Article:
in Section 111(d) to develop rules that best suit the state’s
particular circumstances. Together, the statutory language and
state flexibility indicate a lengthy process for comprehensive
regulation of greenhouse gases from existing sources.
This White Paper describes the operation of CAA Section 111
as a whole. Next, it explains the important aspects of two major
provisions, Section 111(b) and Section 111(d), by explaining EPA’s
authority and responsibilities under the relevant provisions and
related regulations. As this White Paper explains the statutory
and regulatory mechanisms of Section 111, it also highlights
portions of the regulatory process that are significant considering
the proposed rule for new sources and President
Obama’s direction to develop regulations for existing sources.
EPA published a new proposal differentiating the carbon emissions
standards for new coal-fired and new natural gas-fired
plants on January 8, 2014 after first informally introducing the
regulations in September 2013 (“2014 Proposed Rule”).2 While
existing technology should generally allow new natural gasfired
plants to meet the emissions standards relatively easily,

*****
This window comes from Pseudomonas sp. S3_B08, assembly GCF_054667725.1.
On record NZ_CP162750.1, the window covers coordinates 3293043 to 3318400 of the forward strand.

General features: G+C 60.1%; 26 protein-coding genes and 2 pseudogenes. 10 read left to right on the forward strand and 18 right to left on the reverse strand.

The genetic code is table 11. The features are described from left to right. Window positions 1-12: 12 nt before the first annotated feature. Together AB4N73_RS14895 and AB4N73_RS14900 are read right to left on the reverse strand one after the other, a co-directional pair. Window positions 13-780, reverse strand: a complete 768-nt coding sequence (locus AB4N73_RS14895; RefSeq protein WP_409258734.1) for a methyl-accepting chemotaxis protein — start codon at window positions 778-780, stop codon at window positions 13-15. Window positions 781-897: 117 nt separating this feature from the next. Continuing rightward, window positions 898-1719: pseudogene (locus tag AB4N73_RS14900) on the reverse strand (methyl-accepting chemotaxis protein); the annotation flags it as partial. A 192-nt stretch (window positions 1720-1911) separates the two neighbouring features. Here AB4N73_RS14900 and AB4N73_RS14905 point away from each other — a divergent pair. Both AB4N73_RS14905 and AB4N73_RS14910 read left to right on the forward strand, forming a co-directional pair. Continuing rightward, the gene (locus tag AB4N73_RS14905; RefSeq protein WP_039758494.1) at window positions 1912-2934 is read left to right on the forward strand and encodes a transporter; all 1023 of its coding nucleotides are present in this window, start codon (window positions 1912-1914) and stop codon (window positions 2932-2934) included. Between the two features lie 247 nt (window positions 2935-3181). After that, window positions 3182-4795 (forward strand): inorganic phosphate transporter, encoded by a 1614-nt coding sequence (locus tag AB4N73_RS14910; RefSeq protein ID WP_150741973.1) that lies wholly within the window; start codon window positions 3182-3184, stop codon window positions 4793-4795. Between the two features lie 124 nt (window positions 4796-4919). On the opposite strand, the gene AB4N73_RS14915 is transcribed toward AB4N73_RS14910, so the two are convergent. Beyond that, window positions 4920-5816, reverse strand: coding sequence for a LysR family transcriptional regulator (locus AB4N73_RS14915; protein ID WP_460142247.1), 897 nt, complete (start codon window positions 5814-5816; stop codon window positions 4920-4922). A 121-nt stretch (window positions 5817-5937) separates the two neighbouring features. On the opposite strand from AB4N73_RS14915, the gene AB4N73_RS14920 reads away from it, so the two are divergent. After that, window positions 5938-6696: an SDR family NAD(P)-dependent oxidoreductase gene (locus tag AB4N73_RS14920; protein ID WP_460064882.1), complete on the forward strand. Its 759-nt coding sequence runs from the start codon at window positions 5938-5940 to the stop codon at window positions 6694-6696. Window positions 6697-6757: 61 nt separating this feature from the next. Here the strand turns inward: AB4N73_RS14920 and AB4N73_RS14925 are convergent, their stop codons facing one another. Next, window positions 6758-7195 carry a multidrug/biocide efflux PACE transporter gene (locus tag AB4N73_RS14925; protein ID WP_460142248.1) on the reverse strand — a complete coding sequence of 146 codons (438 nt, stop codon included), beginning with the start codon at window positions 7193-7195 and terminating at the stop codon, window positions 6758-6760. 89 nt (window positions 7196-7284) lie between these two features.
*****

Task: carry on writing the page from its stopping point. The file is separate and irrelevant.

the stringent emissions levels in these new regulations may
make it extremely difficult to construct a new coal-fired plant
that does not include carbon capture technology. The new rule
will apply only to new fossil fuel-fired electric generating units.
It will not apply to existing units, units undergoing modification,
reconstructed units, or units that commenced construction
prior to publication of the new proposed rule.3
For natural gas-fired stationary combustion cycle (“NGCC”)
turbines larger than 850 mmBtu / hr, the proposed standard is
1,000 pounds of CO2 per megawatt-hour (“lb CO2 / MWh-gross”).
For units smaller than 850 mmBtu / hr, the proposed standard is
1,100 lb CO2 / MWh-gross. Depending on which standard best
suits the unit, the proposed limits for fossil fuel-fired utility boilers
and integrated gasification combined cycle (“IGCC”) are
1,100 lb CO2 / MWh-gross over a 12-month operating period, or
1,000–1,050 lb CO2 / MWh-gross over an 84-month (seven-year)
operating period.4 The aim of the longer compliance period
is to provide flexibility as CCS use is phased in for each unit.